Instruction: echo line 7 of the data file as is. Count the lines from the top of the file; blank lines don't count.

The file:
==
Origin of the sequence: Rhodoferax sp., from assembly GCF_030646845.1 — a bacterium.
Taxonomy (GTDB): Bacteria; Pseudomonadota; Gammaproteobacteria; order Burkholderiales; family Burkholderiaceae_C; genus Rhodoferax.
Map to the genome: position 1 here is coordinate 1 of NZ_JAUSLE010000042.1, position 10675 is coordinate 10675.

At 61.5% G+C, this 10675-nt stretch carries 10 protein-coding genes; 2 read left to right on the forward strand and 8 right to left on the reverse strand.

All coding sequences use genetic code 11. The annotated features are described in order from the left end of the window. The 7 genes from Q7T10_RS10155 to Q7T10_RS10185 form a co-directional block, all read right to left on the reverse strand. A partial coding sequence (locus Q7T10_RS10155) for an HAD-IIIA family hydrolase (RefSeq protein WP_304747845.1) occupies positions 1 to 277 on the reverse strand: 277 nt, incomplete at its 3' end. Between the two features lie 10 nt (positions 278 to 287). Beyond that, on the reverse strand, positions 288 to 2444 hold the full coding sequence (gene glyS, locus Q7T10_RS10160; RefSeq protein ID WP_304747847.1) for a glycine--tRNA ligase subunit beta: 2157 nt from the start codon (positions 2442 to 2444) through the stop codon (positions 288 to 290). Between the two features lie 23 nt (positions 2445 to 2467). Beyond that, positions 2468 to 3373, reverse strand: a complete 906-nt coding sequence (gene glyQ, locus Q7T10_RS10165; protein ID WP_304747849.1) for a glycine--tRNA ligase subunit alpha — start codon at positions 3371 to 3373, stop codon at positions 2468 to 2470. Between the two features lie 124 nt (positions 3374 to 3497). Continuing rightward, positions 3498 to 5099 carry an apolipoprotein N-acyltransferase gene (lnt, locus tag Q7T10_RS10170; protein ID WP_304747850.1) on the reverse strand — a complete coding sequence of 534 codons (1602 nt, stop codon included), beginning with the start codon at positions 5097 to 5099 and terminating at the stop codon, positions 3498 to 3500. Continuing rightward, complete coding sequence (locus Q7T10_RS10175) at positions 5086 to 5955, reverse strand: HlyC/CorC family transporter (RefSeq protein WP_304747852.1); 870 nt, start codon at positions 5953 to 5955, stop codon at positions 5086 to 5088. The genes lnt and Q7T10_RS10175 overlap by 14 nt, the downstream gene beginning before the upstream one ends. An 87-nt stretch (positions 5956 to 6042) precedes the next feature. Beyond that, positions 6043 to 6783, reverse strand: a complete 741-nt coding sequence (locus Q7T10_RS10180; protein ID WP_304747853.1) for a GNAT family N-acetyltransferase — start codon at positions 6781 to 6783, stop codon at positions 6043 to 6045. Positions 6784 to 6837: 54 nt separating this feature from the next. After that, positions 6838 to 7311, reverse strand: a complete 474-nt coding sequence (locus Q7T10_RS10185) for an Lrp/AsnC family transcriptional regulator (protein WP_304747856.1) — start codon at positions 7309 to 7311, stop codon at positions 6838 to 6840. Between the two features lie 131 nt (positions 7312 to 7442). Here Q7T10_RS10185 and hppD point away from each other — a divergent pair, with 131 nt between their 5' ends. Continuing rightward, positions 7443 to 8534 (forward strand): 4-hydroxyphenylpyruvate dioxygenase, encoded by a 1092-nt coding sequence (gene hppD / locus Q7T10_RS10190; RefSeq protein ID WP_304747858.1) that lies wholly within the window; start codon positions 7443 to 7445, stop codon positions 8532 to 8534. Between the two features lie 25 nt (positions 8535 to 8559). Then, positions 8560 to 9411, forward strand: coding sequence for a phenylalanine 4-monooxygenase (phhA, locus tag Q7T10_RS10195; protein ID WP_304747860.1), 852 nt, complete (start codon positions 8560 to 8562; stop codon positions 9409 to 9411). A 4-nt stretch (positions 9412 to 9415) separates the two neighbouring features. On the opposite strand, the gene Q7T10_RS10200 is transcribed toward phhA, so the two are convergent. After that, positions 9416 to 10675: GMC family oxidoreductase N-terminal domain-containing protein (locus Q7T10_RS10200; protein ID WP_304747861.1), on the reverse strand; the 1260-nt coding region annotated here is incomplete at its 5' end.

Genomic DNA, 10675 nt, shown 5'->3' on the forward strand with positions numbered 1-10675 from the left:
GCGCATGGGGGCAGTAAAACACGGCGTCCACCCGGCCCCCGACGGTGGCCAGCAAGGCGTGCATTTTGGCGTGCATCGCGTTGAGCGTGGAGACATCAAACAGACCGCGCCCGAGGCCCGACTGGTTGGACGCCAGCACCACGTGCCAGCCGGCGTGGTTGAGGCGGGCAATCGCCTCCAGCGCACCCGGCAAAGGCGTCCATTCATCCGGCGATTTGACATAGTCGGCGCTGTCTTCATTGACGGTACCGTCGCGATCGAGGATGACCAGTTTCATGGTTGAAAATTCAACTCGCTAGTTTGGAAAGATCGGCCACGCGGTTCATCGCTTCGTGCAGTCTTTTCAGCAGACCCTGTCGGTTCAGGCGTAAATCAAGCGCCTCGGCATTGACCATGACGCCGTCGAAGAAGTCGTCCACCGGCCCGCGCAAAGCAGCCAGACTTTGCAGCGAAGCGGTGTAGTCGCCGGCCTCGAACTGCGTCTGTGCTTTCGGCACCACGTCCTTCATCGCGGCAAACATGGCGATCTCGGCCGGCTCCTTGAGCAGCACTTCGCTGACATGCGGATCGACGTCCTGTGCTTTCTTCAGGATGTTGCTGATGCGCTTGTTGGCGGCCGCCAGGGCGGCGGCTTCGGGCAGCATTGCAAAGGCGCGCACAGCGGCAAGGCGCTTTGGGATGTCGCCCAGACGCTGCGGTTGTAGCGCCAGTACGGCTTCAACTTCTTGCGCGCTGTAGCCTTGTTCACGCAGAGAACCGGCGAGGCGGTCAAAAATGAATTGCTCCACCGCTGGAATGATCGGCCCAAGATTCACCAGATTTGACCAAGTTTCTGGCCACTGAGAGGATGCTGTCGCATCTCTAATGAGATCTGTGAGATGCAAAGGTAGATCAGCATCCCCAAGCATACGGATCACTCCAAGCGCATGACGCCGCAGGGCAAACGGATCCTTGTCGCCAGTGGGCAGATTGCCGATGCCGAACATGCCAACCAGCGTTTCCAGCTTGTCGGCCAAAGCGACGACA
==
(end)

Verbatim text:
GCGCATGGGGGCAGTAAAACACGGCGTCCACCCGGCCCCCGACGGTGGCCAGCAAGGCGTGCATTTTGGCGTGCATCGCGTTGAGCGTGGAGACATCAAACAGACCGCGCCCGAGGCCCGACTGGTTGGACGCCAGCACCACGTGCCAGCCGGCGTGGTTGAGGCGGGCAATCGCCTCCAGCGCACCCGGCAAAGGCGTCCATTCATCCGGCGATTTGACATAGTCGGCGCTGTCTTCATTGACGGTACCGTCGCGATCGAGGATGACCAGTTTCATGGTTGAAAATTCAACTCGCTAGTTTGGAAAGATCGGCCACGCGGTTCATCGCTTCGTGCAGTCTTTTCAGCAGACCCTGTCGGTTCAGGCGTAAATCAAGCGCCTCGGCATTGACCATGACGCCGTCGAAGAAGTCGTCCACCGGCCCGCGCAAAGCAGCCAGACTTTGCAGCGAAGCGGTGTAGTCGCCGGCCTCGAACTGCGTCTGTGCTTTCGGCACCACGTCCTTCATCGCGGCAAACATGGCGATCTCGGCCGGCTCCTTGAGCAGCACTTCGCTGACATGCGGATCGACGTCCTGTGCTTTCTTCAGGATGTTGCTGATGCGCTTGTTGGCGGCCGCCAGGGCGGCGGCTTCGGGCAGCATTGCAAAGGCGCGCACAGCGGCAAGGCGCTTTGGGATGTCGCCCAGACGCTGCGGTTGTAGCGCCAGTACGGCTTCAACTTCTTGCGCGCTGTAGCCTTGTTCACGCAGAGAACCGGCGAGGCGGTCAAAAATGAATTGCTCCACCGCTGGAATGATCGGCCCAAGATTCACCAGATTTGACCAAGTTTCTGGCCACTGAGAGGATGCTGTCGCATCTCTAATGAGATCTGTGAGATGCAAAGGTAGATCAGCATCCCCAAGCATACGGATCACTCCAAGCGCATGACGCCGCAGGGCAAACGGATCCTTGTCGCCAGTGGGCAGATTGCCGATGCCGAACATGCCAACCAGCGTTTCCAGCTTGTCGGCCAAAGCGACGACA